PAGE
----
In this video from the Polaris Project Website, American and Siberian university students describe their research on permafrost.

This interactive displays how climate variables are changing over time (temperature, CO2, Arctic sea ice, sun's energy, sea level, etc.) in graphical form. Students can easily examine over 50+ years of archived data.

This is a multi-media teaching tool to learn about climate change. The tool is comprised of stills, video clips, graphic representations, and explanatory text about climate science. Acclaimed photographer James Balog and his Extreme Ice team put this teaching tool together.

This video reviews how increasing temperatures in the Arctic are affecting the path of the jet stream, the severity of storms, and the length of individual weather events (rain, storms, drought).

This animation shows predicted changes in temperature across the globe, relative to pre-industrial levels, under two different emissions scenarios in the COP 17 climate model. The first is with emissions continuing to increase through the century. The second is with emissions declining through the century.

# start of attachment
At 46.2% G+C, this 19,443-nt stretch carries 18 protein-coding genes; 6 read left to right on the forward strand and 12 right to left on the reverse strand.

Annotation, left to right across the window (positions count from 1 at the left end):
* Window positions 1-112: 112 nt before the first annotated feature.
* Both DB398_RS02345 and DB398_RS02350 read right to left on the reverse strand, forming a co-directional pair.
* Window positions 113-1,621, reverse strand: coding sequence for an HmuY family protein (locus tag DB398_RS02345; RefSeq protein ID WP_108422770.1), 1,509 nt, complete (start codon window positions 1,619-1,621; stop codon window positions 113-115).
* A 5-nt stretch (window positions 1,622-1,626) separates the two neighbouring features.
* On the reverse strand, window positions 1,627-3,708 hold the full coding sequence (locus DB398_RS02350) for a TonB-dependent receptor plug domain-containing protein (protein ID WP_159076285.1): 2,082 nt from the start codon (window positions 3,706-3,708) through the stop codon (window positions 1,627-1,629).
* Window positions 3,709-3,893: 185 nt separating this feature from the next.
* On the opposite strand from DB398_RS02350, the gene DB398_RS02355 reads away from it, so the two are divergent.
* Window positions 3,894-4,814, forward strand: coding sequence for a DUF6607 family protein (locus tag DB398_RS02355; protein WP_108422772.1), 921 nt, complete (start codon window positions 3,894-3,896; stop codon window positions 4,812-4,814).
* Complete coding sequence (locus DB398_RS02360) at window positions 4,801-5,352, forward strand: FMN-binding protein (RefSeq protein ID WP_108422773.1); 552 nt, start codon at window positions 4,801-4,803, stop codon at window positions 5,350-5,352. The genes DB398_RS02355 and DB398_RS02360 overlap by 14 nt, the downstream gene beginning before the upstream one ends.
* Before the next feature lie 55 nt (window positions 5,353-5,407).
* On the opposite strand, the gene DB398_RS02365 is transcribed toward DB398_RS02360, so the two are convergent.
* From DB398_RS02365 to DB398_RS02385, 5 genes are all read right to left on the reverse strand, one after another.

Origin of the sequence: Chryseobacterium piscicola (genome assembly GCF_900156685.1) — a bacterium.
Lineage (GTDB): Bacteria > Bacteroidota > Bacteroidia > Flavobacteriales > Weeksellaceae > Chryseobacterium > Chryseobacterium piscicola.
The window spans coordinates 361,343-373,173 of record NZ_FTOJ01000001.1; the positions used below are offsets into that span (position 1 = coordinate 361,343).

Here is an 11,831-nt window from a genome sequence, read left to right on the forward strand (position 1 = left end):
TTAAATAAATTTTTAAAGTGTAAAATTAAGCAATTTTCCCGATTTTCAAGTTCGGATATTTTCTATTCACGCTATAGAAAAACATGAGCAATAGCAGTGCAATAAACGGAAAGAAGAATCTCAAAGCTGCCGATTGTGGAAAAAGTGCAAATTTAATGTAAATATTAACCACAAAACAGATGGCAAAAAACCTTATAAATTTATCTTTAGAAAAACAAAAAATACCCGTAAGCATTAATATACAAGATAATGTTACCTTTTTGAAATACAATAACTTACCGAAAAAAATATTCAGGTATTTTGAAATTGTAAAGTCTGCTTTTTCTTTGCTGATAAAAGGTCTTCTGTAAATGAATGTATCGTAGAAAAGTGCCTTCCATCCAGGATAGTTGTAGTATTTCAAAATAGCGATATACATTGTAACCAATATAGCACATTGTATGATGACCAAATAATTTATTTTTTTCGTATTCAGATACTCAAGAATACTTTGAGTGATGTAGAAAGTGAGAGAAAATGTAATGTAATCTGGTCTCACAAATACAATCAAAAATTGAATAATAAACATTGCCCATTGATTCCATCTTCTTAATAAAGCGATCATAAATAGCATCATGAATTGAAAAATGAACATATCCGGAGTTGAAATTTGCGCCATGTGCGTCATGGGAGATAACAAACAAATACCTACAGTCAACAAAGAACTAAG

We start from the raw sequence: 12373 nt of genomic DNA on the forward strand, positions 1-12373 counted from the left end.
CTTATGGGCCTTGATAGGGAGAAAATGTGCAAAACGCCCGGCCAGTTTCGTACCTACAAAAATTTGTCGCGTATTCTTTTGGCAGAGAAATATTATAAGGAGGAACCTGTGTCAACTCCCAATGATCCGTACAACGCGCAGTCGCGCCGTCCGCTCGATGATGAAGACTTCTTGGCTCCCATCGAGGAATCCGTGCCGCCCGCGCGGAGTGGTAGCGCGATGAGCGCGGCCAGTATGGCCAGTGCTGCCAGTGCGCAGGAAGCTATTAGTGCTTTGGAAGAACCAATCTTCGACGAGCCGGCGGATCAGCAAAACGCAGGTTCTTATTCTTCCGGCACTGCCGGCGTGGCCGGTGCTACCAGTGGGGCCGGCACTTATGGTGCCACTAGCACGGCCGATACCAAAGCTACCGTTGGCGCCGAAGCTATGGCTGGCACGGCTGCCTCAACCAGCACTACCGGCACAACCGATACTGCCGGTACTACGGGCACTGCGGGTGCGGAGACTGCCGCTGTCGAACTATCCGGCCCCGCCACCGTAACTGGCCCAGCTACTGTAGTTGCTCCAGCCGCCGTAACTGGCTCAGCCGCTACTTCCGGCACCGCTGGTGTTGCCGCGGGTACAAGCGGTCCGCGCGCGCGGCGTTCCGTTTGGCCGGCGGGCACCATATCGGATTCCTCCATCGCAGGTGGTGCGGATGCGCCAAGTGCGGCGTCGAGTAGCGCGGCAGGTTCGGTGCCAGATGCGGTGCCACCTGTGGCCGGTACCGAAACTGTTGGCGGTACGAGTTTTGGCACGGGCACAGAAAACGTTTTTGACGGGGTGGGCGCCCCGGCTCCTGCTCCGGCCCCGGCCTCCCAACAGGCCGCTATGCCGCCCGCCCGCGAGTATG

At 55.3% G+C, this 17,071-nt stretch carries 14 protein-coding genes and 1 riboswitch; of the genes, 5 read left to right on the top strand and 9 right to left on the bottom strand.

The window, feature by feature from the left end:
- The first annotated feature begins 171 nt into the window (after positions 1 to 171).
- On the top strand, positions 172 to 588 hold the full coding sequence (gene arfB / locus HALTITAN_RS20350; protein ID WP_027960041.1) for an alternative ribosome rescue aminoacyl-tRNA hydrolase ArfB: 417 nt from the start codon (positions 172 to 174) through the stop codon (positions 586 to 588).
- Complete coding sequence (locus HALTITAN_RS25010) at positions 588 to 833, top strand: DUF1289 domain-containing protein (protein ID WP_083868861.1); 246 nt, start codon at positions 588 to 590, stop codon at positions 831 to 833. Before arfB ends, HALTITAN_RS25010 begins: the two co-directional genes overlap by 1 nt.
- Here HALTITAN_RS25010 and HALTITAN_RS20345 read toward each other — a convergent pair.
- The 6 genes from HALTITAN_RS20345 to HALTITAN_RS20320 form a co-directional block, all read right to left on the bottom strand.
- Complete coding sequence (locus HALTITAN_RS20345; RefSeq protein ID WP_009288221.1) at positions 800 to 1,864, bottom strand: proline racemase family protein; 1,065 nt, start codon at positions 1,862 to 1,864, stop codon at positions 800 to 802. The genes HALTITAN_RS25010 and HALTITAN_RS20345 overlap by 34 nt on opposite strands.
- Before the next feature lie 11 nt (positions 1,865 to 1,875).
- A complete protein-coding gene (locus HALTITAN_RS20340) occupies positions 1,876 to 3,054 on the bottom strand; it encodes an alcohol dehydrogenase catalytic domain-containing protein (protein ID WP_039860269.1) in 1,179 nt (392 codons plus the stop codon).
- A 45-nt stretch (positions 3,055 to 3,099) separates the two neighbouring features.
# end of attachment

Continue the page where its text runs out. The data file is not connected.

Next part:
This is an interactive website that provides descriptive information and data related to ten key climate indicators. These climate indicators and related resources show global patterns and data that are intuitive and compelling teaching tools.

This high-resolution narrated video shows levels and movements of CO2 globally through the course of a year.

This video is narrated by climate scientist Richard Alley. It examines studies US Air Force conducted over 50 years ago on the warming effects of CO2 in the atmosphere and how that could impact missile warfare. The video then focuses on the Franz Josef glacier in New Zealand; the glacier is used to demonstrate a glacier's formation, depth of snow fall in the past, and understand atmospheric gases and composition during the last Ice Age. Supplemental resources are available through the website.

This is an interactive graph that involves records of ice cover in two Wisconsin lakes - Lake Mendota and Lake Monona - from 1855-2010.

This short video, is the fifth in the National Academies Climate Change, Lines of Evidence series. It focuses on greenhouse gases, climate forcing (natural and human-caused), and global energy balance.

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